Radiogram (device)

For other uses, see Radiogram (disambiguation).

Braun Table Radiogram, Model SK5, c 1962

Granada Radiogram, c 1960s

In British English, a radiogram is piece of furniture that combined a radio and record player.[1] The word radiogram is a portmanteau of radio and gramophone.[2] The corresponding term in American English is console.
Radiograms reached their peak of popularity in the post-war era, supported by a rapidly growing interest in records. Originally they were made of polished wood to blend with the furniture of the 1930s, with many styled by the leading designers of the day. An expensive instrument of entertainment for the house, fitted with a larger loudspeaker than the domestic radio, the radiogram soon began to develop features such as the record autochanger, which would accept six or seven records and play them one after another. Certain recordings could be ordered as a box set which would combine the recorded piece in order, to suit an autochanger set-up. In the 1940s and 1950s, sales of the radiogram, coupled with the then-new F.M. waveband, and the advent of the 45 rpm single and the LP record, meant that many manufacturers considered the radiogram to be more important than the fledgling television set sales. Later models took on the modern lines, piano gloss finish and plastic and gilt trim of the 1960s. Stereogram versions became available to take advantage of stereo records.
As valve radio development ended in the late 1960s and transistors began to take over, radiograms started to become obsolete. By the late 1970s, they had been replaced by more compact equipment, such as the hi-fi and the music centre.[citation needed]
Since radiograms were manufactured in such huge numbers they are not as rare or valuable as TV sets or table radios from the same period. An exception to this are models from certain manufacturers which have become collectable such as Hacker Radio Ltd., Dynatron, Blaupunkt, Braun, and SABA.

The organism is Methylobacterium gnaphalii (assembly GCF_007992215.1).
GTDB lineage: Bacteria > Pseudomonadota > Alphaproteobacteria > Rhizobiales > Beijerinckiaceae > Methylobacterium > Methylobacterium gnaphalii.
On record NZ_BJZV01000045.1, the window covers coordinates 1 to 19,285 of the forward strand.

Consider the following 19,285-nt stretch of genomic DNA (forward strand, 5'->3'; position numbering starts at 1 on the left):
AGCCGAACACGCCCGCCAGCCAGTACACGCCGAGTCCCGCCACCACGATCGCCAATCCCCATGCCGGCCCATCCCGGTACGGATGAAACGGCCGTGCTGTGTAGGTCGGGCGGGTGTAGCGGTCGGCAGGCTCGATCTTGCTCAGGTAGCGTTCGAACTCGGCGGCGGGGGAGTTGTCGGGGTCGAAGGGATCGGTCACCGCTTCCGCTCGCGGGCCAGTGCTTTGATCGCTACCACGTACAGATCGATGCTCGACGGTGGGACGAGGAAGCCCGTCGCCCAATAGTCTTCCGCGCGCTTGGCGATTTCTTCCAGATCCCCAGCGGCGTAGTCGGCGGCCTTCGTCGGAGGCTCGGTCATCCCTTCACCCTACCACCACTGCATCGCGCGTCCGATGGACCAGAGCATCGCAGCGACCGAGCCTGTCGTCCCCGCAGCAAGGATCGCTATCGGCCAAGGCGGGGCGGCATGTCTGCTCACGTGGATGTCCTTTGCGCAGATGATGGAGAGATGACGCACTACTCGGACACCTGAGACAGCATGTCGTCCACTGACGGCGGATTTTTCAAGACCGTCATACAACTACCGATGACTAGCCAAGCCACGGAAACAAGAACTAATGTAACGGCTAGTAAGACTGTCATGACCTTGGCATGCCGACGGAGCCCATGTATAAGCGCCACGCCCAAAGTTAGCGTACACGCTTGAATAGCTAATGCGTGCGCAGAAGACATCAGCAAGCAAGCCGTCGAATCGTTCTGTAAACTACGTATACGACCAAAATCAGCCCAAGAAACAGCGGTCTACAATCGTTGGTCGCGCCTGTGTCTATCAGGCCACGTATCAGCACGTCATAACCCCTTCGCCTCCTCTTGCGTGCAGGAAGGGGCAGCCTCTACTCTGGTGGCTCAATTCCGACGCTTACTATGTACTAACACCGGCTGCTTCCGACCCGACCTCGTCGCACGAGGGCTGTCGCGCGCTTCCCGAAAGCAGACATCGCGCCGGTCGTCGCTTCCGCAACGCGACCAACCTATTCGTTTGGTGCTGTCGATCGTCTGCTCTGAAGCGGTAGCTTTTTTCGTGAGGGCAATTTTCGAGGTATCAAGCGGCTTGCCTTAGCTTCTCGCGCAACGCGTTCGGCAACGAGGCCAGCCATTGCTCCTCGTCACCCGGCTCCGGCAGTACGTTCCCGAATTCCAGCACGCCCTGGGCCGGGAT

References[edit]

^ Collins Essential English Dictionary 2nd Edition (2006). “Radiogram definition”. Collins Essential English Dictionary 2nd Edition. HarperCollins Publishers. Retrieved 2009-05-17. 
^ “Radiogram definition”. Merriam-Webster Online Dictionary. 2009. Retrieved 2009-05-17. 

External links[edit]

Braun Table Radiogram, 1962 At the Object Wiki, Science Museum, London
Hacker Radio Ltd., Maidenhead manufacturer at Radiomuseum.org

The Story of Personal Electronics

This article needs additional citations for verification. Please help improve this article by adding citations to reliable sources. Unsourced material may be challenged and removed. (June 2013) (Learn how and when to remove this template message)

The Story of Personal Electronics

Studio album by Personal Electronics

Released
May 26, 1998

Genre
Electronic

Length
70:45

Label
LOHD

Producer
Brad Laner

Brad Laner chronology

Studio City
(1998)
The Story of Personal Electronics
(1998)
Lingus
(1998)

The Story of Personal Electronics is an album by Personal Electronics, released on August 8, 1995 through LOHD. It is the only album Brad Laner released under the moniker. John Payne of the LA Weekly described the music as “nerve-racking”, noting that “Laner’s getting more immersed in the newer music technology, while exploring the benefits of simplicity.”[1]
Track listing[edit]
All tracks written by Brad Laner.

No.
Title
Length

1.
“[untitled]”
0:41

2.
“[untitled]”
1:10

3.
“[untitled]”
6:32

4.
“[untitled]”
3:24

5.
“[untitled]”
2:57

6.
“[untitled]”
3:50

7.